Everything that we consider "conventional wisdom" was once a radical new idea — the gene, monotheism, and relativity, to name a few. Each innovative concept that becomes a piece of the conventional wisdom either displaces, covers over or extends something that was already there. But often, an idea becomes so solidly accepted that nobody ever questions it again. When that happens in management, it creates an opportunity.
To achieve leadership,
question conventional wisdomWhen people question what we all accept without question, they sometimes create something new, useful, and even powerful. For instance, many once believed that for an organization to be a leader, it needed a powerful mainframe computer, and a terminal on every desk to connect everyone to it. They also believed that people had to work in the office, not at home.
To achieve leadership, first identify, and then question the conventional wisdom. Here are some examples of conventional wisdom in brainwork. They're from different perspectives, but often their adherents believe them completely. All of them are sometimes true, but all of them are questionable.
- People work better under pressure
- With today's technology, there's no advantage to working in the same building (city, country, …)
- We must lower costs because we can't raise revenue
- Numeric performance ratings are meaningful
- Cubicles are cheaper than offices
- This is a young person's game
- Only a seasoned veteran can handle this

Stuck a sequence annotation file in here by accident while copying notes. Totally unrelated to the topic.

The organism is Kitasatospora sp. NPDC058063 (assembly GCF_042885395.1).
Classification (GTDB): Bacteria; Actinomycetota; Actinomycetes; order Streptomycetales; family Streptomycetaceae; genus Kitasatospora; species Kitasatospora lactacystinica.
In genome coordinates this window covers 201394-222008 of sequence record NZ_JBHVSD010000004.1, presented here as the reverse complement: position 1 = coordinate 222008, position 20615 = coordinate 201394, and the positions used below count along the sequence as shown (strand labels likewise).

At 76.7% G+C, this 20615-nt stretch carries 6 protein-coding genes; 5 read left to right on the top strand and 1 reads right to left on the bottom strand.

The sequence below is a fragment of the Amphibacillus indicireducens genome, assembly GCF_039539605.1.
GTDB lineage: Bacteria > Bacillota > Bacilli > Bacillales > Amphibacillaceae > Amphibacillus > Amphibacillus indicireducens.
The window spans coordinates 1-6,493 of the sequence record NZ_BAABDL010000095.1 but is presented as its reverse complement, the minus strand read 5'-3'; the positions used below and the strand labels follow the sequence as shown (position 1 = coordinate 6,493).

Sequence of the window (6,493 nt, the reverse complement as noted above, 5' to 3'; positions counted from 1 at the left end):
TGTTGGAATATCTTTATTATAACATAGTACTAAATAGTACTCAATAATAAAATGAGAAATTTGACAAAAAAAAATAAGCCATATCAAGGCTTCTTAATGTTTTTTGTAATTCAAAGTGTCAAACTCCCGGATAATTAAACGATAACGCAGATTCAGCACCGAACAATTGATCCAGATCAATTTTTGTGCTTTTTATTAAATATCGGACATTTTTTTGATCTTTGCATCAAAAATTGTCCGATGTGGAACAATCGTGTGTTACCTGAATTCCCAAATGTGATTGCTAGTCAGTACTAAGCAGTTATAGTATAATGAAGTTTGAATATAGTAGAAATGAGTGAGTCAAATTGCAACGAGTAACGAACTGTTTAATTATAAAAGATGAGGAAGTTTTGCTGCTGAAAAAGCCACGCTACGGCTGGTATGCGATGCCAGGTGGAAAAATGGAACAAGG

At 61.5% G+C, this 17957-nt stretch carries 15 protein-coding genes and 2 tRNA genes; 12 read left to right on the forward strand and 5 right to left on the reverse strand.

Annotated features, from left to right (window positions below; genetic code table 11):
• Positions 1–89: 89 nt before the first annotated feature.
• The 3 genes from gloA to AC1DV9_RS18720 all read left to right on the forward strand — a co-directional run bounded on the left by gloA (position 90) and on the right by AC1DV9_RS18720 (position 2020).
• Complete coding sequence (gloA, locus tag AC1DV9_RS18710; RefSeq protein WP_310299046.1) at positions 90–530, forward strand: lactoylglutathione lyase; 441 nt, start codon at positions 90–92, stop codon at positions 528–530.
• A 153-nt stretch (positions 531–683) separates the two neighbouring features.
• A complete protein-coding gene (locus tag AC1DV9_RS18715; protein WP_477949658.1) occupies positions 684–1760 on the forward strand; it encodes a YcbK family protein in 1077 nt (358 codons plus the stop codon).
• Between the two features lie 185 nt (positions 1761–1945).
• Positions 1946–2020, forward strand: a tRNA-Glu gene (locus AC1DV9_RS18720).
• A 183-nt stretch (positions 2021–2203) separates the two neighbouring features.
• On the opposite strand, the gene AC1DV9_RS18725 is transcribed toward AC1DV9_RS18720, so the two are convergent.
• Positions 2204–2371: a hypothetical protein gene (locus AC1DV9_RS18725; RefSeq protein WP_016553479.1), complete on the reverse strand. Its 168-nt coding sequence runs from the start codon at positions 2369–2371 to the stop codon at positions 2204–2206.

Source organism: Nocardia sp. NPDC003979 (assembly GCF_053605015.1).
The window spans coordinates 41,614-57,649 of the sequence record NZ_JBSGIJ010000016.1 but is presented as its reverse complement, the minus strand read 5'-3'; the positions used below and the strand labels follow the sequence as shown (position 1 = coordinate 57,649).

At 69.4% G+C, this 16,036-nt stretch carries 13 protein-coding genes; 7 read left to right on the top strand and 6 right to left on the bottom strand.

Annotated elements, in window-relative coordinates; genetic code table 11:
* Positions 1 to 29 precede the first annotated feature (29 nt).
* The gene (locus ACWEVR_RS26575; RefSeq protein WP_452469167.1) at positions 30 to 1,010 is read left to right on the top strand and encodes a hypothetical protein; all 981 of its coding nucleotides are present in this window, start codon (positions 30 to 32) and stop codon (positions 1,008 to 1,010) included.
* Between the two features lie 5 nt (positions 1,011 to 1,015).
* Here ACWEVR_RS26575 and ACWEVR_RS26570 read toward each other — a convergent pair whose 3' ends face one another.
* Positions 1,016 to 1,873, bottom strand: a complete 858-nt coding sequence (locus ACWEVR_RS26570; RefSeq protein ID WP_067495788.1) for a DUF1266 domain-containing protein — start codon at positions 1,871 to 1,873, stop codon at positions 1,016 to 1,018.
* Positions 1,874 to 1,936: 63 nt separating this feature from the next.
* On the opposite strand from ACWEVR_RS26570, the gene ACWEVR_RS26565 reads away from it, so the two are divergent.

- People can't manage others who are more experienced
- We can get this done with 10% fewer people
- We can save money by keeping our computers one more year
- We can't afford training
- Contractors are the cheapest way to go. No, wait, outsourcing is.
- People are most motivated by money
- The most qualified person is someone who's done it before
- Adding features increases market share
- Charging more decreases unit sales
- Being first is more important than getting it right
- We have to because customers are pressing us
- Competition is the best way to stimulate creativity
- If we add people (reduce requirements, increase the budget, announce it publicly) they'll finish sooner
- If we tell them they have to do it, they'll find a way
- If we tell them we can't do it, we'll be fired
- Product Development people are clueless about Marketing and Sales
- Marketing and Sales people are clueless about Product Development
- HR is just clueless
- We need the most modern technology
Although these dogma constrain our industries, our companies, and ourselves, the constraints are effective only to the extent that we don't notice the dogma. Becoming aware of the assumptions we make, and questioning them, is the first step along the path to higher performance and achievement. Sometimes. And sometimes not. Top Next Issue
Is your organization embroiled in Change? Are you managing a change effort that faces rampant cynicism, passive non-cooperation, or maybe even outright revolt? Read 101 Tips for Managing Change to learn how to survive, how to plan and how to execute change efforts to inspire real, passionate support. Order Now!